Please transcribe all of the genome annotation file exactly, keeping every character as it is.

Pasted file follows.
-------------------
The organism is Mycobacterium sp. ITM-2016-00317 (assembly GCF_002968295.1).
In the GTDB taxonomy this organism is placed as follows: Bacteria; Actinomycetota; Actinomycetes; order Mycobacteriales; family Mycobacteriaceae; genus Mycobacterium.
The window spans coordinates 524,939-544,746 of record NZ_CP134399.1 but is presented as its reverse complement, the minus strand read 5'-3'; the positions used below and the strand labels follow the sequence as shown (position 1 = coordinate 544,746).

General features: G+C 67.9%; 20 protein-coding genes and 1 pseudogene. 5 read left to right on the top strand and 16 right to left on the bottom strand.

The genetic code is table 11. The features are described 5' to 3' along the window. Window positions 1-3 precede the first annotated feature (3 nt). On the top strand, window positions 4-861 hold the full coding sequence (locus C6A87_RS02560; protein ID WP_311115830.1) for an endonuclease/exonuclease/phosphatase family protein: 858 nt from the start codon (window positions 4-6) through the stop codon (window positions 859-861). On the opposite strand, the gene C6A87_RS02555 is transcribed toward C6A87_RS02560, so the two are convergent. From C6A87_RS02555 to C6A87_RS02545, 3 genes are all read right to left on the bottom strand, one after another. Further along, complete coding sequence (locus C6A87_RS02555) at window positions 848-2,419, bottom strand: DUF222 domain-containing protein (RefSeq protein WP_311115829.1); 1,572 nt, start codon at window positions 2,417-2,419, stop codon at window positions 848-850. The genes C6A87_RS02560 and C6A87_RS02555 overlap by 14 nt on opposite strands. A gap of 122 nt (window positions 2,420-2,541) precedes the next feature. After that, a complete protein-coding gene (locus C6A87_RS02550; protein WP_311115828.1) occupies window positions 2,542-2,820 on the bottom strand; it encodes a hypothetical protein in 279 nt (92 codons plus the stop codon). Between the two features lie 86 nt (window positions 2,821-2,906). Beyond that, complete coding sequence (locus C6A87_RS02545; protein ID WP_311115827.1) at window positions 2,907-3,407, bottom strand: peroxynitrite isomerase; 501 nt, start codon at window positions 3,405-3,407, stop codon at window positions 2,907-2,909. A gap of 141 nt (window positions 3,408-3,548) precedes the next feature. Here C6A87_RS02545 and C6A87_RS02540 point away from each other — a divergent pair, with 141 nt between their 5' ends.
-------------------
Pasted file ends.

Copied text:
The organism is Mycobacterium sp. ITM-2016-00317 (assembly GCF_002968295.1).
In the GTDB taxonomy this organism is placed as follows: Bacteria; Actinomycetota; Actinomycetes; order Mycobacteriales; family Mycobacteriaceae; genus Mycobacterium.
The window spans coordinates 524,939-544,746 of record NZ_CP134399.1 but is presented as its reverse complement, the minus strand read 5'-3'; the positions used below and the strand labels follow the sequence as shown (position 1 = coordinate 544,746).

General features: G+C 67.9%; 20 protein-coding genes and 1 pseudogene. 5 read left to right on the top strand and 16 right to left on the bottom strand.

The genetic code is table 11. The features are described 5' to 3' along the window. Window positions 1-3 precede the first annotated feature (3 nt). On the top strand, window positions 4-861 hold the full coding sequence (locus C6A87_RS02560; protein ID WP_311115830.1) for an endonuclease/exonuclease/phosphatase family protein: 858 nt from the start codon (window positions 4-6) through the stop codon (window positions 859-861). On the opposite strand, the gene C6A87_RS02555 is transcribed toward C6A87_RS02560, so the two are convergent. From C6A87_RS02555 to C6A87_RS02545, 3 genes are all read right to left on the bottom strand, one after another. Further along, complete coding sequence (locus C6A87_RS02555) at window positions 848-2,419, bottom strand: DUF222 domain-containing protein (RefSeq protein WP_311115829.1); 1,572 nt, start codon at window positions 2,417-2,419, stop codon at window positions 848-850. The genes C6A87_RS02560 and C6A87_RS02555 overlap by 14 nt on opposite strands. A gap of 122 nt (window positions 2,420-2,541) precedes the next feature. After that, a complete protein-coding gene (locus C6A87_RS02550; protein WP_311115828.1) occupies window positions 2,542-2,820 on the bottom strand; it encodes a hypothetical protein in 279 nt (92 codons plus the stop codon). Between the two features lie 86 nt (window positions 2,821-2,906). Beyond that, complete coding sequence (locus C6A87_RS02545; protein ID WP_311115827.1) at window positions 2,907-3,407, bottom strand: peroxynitrite isomerase; 501 nt, start codon at window positions 3,405-3,407, stop codon at window positions 2,907-2,909. A gap of 141 nt (window positions 3,408-3,548) precedes the next feature. Here C6A87_RS02545 and C6A87_RS02540 point away from each other — a divergent pair, with 141 nt between their 5' ends.